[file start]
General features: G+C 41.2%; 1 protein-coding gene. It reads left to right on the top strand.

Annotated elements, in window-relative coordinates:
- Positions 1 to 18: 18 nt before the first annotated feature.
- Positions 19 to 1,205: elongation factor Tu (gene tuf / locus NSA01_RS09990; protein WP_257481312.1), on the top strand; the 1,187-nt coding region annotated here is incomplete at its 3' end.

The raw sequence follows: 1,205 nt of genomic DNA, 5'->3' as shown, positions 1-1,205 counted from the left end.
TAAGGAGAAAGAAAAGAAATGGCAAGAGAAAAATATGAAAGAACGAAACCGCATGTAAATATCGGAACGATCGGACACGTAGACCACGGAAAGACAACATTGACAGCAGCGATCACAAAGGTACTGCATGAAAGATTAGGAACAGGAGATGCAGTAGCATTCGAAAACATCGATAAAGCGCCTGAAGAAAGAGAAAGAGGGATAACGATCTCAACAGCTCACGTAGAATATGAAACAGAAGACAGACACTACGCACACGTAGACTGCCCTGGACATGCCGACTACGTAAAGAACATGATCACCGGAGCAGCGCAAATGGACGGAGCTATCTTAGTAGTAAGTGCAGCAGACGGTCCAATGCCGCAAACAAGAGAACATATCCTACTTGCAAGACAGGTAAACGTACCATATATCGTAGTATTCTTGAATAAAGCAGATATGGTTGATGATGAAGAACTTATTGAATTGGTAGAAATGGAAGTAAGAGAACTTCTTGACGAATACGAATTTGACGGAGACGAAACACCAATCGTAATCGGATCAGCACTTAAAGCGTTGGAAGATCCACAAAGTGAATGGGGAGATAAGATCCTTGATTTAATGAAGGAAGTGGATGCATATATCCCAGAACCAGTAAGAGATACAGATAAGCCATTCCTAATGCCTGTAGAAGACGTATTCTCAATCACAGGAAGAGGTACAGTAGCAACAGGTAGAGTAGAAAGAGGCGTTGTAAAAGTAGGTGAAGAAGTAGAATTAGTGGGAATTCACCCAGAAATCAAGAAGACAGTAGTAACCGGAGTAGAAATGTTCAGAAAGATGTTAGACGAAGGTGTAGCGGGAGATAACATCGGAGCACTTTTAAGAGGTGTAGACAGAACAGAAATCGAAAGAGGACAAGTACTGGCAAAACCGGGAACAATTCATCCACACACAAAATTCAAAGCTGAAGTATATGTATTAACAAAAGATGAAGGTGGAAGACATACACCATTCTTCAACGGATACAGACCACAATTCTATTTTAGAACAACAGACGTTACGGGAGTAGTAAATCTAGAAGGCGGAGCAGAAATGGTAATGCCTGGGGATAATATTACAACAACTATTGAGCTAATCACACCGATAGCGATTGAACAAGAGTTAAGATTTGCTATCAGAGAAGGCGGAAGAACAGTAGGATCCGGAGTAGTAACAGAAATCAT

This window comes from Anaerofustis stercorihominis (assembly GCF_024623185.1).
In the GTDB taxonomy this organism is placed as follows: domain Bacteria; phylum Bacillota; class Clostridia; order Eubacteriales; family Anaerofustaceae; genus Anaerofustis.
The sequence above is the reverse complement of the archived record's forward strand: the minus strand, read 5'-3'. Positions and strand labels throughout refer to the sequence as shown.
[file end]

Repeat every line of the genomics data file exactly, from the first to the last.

General features: G+C 41.2%; 1 protein-coding gene. It reads left to right on the top strand.

Annotated elements, in window-relative coordinates:
- Positions 1 to 18: 18 nt before the first annotated feature.
- Positions 19 to 1,205: elongation factor Tu (gene tuf / locus NSA01_RS09990; protein WP_257481312.1), on the top strand; the 1,187-nt coding region annotated here is incomplete at its 3' end.

The raw sequence follows: 1,205 nt of genomic DNA, 5'->3' as shown, positions 1-1,205 counted from the left end.
TAAGGAGAAAGAAAAGAAATGGCAAGAGAAAAATATGAAAGAACGAAACCGCATGTAAATATCGGAACGATCGGACACGTAGACCACGGAAAGACAACATTGACAGCAGCGATCACAAAGGTACTGCATGAAAGATTAGGAACAGGAGATGCAGTAGCATTCGAAAACATCGATAAAGCGCCTGAAGAAAGAGAAAGAGGGATAACGATCTCAACAGCTCACGTAGAATATGAAACAGAAGACAGACACTACGCACACGTAGACTGCCCTGGACATGCCGACTACGTAAAGAACATGATCACCGGAGCAGCGCAAATGGACGGAGCTATCTTAGTAGTAAGTGCAGCAGACGGTCCAATGCCGCAAACAAGAGAACATATCCTACTTGCAAGACAGGTAAACGTACCATATATCGTAGTATTCTTGAATAAAGCAGATATGGTTGATGATGAAGAACTTATTGAATTGGTAGAAATGGAAGTAAGAGAACTTCTTGACGAATACGAATTTGACGGAGACGAAACACCAATCGTAATCGGATCAGCACTTAAAGCGTTGGAAGATCCACAAAGTGAATGGGGAGATAAGATCCTTGATTTAATGAAGGAAGTGGATGCATATATCCCAGAACCAGTAAGAGATACAGATAAGCCATTCCTAATGCCTGTAGAAGACGTATTCTCAATCACAGGAAGAGGTACAGTAGCAACAGGTAGAGTAGAAAGAGGCGTTGTAAAAGTAGGTGAAGAAGTAGAATTAGTGGGAATTCACCCAGAAATCAAGAAGACAGTAGTAACCGGAGTAGAAATGTTCAGAAAGATGTTAGACGAAGGTGTAGCGGGAGATAACATCGGAGCACTTTTAAGAGGTGTAGACAGAACAGAAATCGAAAGAGGACAAGTACTGGCAAAACCGGGAACAATTCATCCACACACAAAATTCAAAGCTGAAGTATATGTATTAACAAAAGATGAAGGTGGAAGACATACACCATTCTTCAACGGATACAGACCACAATTCTATTTTAGAACAACAGACGTTACGGGAGTAGTAAATCTAGAAGGCGGAGCAGAAATGGTAATGCCTGGGGATAATATTACAACAACTATTGAGCTAATCACACCGATAGCGATTGAACAAGAGTTAAGATTTGCTATCAGAGAAGGCGGAAGAACAGTAGGATCCGGAGTAGTAACAGAAATCAT

This window comes from Anaerofustis stercorihominis (assembly GCF_024623185.1).
In the GTDB taxonomy this organism is placed as follows: domain Bacteria; phylum Bacillota; class Clostridia; order Eubacteriales; family Anaerofustaceae; genus Anaerofustis.
The sequence above is the reverse complement of the archived record's forward strand: the minus strand, read 5'-3'. Positions and strand labels throughout refer to the sequence as shown.